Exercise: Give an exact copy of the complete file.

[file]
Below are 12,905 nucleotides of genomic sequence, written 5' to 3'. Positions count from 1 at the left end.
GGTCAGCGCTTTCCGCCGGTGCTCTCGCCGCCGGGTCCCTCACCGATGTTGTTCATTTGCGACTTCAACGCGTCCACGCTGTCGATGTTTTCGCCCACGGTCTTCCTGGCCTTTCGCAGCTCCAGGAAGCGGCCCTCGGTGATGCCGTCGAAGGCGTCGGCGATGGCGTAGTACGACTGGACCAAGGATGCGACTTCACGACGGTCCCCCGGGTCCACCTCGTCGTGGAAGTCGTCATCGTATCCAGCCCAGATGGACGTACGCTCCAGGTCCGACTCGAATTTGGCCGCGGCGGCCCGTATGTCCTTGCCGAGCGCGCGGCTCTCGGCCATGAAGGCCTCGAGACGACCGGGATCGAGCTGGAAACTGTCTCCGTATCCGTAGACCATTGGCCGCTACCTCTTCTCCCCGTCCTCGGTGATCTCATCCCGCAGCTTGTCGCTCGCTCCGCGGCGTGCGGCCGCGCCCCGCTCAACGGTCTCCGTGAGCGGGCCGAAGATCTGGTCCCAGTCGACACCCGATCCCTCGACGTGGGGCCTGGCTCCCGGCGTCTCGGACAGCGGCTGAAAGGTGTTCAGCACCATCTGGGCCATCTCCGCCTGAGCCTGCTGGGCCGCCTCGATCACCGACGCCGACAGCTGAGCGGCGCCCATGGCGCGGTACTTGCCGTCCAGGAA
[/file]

Below are 12,905 nucleotides of genomic sequence, written 5' to 3'. Positions count from 1 at the left end.
GGTCAGCGCTTTCCGCCGGTGCTCTCGCCGCCGGGTCCCTCACCGATGTTGTTCATTTGCGACTTCAACGCGTCCACGCTGTCGATGTTTTCGCCCACGGTCTTCCTGGCCTTTCGCAGCTCCAGGAAGCGGCCCTCGGTGATGCCGTCGAAGGCGTCGGCGATGGCGTAGTACGACTGGACCAAGGATGCGACTTCACGACGGTCCCCCGGGTCCACCTCGTCGTGGAAGTCGTCATCGTATCCAGCCCAGATGGACGTACGCTCCAGGTCCGACTCGAATTTGGCCGCGGCGGCCCGTATGTCCTTGCCGAGCGCGCGGCTCTCGGCCATGAAGGCCTCGAGACGACCGGGATCGAGCTGGAAACTGTCTCCGTATCCGTAGACCATTGGCCGCTACCTCTTCTCCCCGTCCTCGGTGATCTCATCCCGCAGCTTGTCGCTCGCTCCGCGGCGTGCGGCCGCGCCCCGCTCAACGGTCTCCGTGAGCGGGCCGAAGATCTGGTCCCAGTCGACACCCGATCCCTCGACGTGGGGCCTGGCTCCCGGCGTCTCGGACAGCGGCTGAAAGGTGTTCAGCACCATCTGGGCCATCTCCGCCTGAGCCTGCTGGGCCGCCTCGATCACCGACGCCGACAGCTGAGCGGCGCCCATGGCGCGGTACTTGCCGTCCAGGAA